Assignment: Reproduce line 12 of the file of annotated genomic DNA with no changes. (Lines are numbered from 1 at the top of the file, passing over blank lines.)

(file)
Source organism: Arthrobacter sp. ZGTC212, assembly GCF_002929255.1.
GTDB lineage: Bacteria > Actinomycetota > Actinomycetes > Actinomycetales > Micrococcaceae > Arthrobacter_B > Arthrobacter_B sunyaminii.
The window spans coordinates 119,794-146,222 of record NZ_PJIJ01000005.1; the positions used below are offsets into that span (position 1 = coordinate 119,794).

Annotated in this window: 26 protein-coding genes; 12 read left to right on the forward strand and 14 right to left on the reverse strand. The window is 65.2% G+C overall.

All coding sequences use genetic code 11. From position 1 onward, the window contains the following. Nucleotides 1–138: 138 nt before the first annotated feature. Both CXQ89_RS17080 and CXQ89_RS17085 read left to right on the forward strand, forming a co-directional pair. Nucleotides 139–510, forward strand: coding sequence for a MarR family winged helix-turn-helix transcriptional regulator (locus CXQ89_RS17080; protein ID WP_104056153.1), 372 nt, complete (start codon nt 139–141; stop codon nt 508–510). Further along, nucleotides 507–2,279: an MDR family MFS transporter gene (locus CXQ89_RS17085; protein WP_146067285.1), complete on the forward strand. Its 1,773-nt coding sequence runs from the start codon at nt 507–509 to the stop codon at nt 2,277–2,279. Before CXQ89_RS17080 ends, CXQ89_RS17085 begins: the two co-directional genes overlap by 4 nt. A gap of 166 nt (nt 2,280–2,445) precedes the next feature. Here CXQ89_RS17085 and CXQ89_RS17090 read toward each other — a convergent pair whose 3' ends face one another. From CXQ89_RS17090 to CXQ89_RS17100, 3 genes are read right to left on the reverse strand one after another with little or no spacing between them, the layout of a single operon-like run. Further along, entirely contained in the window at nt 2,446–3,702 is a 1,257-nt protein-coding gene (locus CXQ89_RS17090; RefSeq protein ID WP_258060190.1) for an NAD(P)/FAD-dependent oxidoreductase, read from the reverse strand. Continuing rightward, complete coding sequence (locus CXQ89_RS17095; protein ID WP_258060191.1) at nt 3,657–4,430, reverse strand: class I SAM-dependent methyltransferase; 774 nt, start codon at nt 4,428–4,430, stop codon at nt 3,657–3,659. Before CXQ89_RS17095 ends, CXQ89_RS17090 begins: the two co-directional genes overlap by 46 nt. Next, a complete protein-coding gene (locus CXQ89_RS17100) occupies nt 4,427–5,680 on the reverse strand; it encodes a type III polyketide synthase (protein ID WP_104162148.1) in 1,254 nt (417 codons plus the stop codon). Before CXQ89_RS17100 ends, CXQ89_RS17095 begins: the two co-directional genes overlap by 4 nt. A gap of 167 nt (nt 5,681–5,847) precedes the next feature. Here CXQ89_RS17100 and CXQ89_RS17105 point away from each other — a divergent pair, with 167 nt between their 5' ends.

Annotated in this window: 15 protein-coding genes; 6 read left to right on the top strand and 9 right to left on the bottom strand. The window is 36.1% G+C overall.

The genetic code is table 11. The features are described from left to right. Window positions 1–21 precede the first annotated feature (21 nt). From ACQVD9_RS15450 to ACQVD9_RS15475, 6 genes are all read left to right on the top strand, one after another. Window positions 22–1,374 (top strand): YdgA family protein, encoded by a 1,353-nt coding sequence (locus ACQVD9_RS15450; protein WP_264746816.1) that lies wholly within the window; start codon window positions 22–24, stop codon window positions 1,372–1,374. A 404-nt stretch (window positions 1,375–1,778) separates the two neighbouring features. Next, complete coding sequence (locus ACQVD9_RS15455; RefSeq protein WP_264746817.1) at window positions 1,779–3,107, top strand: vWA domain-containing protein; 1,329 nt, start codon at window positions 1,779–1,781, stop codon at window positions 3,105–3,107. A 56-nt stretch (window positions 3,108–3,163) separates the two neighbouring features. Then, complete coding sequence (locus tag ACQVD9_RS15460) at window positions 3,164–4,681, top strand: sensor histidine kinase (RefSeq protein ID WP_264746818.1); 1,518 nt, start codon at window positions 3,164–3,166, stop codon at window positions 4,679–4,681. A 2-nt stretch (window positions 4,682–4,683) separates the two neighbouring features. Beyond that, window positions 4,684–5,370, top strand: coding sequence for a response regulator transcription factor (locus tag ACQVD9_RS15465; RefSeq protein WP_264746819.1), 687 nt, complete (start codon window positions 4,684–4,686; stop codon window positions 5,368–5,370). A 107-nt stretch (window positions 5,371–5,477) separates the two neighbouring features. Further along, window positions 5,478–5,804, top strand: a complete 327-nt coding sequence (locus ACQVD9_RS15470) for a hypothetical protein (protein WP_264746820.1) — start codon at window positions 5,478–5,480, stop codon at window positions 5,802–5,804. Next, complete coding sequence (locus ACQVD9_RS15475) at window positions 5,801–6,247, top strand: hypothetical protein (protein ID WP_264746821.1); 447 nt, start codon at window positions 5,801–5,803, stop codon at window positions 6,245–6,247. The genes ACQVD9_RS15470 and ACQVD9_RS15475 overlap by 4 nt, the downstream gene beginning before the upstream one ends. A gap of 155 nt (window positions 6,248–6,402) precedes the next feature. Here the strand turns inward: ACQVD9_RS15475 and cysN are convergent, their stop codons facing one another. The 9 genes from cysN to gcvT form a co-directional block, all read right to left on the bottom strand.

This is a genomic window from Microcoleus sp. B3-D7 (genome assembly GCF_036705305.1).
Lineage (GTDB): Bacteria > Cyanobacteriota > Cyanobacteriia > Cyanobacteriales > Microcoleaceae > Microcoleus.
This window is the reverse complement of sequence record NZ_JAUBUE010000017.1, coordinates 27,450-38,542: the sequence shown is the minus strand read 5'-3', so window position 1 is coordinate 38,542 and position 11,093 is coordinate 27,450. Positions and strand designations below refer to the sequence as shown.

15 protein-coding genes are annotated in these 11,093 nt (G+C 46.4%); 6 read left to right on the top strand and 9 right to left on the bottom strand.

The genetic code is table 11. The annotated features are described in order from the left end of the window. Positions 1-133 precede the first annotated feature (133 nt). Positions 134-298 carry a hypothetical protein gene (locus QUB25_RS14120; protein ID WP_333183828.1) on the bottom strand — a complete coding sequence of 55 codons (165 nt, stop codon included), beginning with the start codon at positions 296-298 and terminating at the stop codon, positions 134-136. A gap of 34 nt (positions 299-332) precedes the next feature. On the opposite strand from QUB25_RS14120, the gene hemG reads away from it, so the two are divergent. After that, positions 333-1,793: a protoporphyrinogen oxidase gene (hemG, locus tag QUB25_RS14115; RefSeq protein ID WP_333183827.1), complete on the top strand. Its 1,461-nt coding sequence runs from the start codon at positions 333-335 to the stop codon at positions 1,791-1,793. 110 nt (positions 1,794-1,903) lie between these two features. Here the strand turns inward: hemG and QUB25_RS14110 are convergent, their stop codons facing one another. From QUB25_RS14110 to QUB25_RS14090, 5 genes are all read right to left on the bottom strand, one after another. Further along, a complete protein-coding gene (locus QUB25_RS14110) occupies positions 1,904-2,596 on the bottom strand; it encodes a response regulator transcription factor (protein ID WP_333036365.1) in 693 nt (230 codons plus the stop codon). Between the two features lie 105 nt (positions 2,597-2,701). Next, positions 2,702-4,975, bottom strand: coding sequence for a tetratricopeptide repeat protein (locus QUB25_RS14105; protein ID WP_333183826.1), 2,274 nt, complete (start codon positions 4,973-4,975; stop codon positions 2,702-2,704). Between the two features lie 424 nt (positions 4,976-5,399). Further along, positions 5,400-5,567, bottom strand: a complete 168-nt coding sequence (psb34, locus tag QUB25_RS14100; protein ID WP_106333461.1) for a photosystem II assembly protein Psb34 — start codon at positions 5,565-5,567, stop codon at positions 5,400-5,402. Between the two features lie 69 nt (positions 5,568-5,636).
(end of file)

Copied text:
The genetic code is table 11. The annotated features are described in order from the left end of the window. Positions 1-133 precede the first annotated feature (133 nt). Positions 134-298 carry a hypothetical protein gene (locus QUB25_RS14120; protein ID WP_333183828.1) on the bottom strand — a complete coding sequence of 55 codons (165 nt, stop codon included), beginning with the start codon at positions 296-298 and terminating at the stop codon, positions 134-136. A gap of 34 nt (positions 299-332) precedes the next feature. On the opposite strand from QUB25_RS14120, the gene hemG reads away from it, so the two are divergent. After that, positions 333-1,793: a protoporphyrinogen oxidase gene (hemG, locus tag QUB25_RS14115; RefSeq protein ID WP_333183827.1), complete on the top strand. Its 1,461-nt coding sequence runs from the start codon at positions 333-335 to the stop codon at positions 1,791-1,793. 110 nt (positions 1,794-1,903) lie between these two features. Here the strand turns inward: hemG and QUB25_RS14110 are convergent, their stop codons facing one another. From QUB25_RS14110 to QUB25_RS14090, 5 genes are all read right to left on the bottom strand, one after another. Further along, a complete protein-coding gene (locus QUB25_RS14110) occupies positions 1,904-2,596 on the bottom strand; it encodes a response regulator transcription factor (protein ID WP_333036365.1) in 693 nt (230 codons plus the stop codon). Between the two features lie 105 nt (positions 2,597-2,701). Next, positions 2,702-4,975, bottom strand: coding sequence for a tetratricopeptide repeat protein (locus QUB25_RS14105; protein ID WP_333183826.1), 2,274 nt, complete (start codon positions 4,973-4,975; stop codon positions 2,702-2,704). Between the two features lie 424 nt (positions 4,976-5,399). Further along, positions 5,400-5,567, bottom strand: a complete 168-nt coding sequence (psb34, locus tag QUB25_RS14100; protein ID WP_106333461.1) for a photosystem II assembly protein Psb34 — start codon at positions 5,565-5,567, stop codon at positions 5,400-5,402. Between the two features lie 69 nt (positions 5,568-5,636).